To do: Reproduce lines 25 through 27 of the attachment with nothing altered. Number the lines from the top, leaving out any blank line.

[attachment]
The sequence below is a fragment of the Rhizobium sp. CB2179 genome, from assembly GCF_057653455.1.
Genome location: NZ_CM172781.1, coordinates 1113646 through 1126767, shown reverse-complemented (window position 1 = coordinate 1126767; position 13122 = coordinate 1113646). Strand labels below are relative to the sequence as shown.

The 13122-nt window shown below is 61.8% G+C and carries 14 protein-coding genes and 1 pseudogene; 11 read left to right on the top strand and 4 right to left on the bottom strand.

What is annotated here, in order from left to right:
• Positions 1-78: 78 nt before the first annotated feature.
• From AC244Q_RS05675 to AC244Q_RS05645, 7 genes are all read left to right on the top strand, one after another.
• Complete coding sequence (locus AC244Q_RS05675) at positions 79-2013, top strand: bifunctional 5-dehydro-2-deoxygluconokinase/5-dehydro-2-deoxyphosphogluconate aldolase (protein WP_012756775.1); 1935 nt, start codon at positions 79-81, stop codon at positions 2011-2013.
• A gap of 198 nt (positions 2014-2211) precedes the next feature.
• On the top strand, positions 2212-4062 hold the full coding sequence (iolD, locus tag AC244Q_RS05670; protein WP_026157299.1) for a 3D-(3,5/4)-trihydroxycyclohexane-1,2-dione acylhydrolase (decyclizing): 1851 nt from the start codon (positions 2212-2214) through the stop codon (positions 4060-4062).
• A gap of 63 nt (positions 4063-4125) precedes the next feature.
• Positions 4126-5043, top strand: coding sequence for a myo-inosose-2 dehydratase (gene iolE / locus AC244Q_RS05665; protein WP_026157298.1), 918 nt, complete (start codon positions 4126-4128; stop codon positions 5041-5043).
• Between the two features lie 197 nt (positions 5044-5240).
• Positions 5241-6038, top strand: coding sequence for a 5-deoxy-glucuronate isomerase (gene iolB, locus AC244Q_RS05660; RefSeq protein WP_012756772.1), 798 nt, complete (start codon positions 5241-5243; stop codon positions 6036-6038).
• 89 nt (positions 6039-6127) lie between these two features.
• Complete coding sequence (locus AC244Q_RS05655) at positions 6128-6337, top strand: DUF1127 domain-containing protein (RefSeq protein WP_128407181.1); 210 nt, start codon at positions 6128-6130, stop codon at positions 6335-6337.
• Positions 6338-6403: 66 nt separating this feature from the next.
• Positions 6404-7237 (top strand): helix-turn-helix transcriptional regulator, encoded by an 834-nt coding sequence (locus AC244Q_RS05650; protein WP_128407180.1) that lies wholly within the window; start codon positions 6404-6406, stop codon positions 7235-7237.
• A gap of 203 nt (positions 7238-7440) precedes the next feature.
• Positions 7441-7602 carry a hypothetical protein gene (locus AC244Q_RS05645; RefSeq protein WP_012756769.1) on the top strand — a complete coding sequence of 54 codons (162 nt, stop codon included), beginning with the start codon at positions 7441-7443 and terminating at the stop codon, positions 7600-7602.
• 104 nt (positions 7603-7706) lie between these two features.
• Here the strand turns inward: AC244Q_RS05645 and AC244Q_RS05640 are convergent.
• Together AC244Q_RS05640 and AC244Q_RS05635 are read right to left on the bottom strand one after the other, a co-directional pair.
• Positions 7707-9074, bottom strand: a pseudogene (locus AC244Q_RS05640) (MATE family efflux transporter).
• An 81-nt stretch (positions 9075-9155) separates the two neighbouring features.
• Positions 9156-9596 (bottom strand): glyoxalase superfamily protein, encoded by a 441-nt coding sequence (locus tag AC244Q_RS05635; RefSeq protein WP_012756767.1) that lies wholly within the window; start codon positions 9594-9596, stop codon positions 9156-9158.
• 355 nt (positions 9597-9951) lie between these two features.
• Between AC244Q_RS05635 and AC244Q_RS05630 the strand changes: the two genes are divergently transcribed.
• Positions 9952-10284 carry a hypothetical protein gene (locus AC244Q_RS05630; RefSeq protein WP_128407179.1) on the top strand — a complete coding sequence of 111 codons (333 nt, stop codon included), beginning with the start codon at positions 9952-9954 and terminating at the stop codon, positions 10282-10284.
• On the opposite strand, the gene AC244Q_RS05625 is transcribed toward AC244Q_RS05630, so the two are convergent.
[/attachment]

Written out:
• Positions 9156-9596 (bottom strand): glyoxalase superfamily protein, encoded by a 441-nt coding sequence (locus tag AC244Q_RS05635; RefSeq protein WP_012756767.1) that lies wholly within the window; start codon positions 9594-9596, stop codon positions 9156-9158.
• 355 nt (positions 9597-9951) lie between these two features.
• Between AC244Q_RS05635 and AC244Q_RS05630 the strand changes: the two genes are divergently transcribed.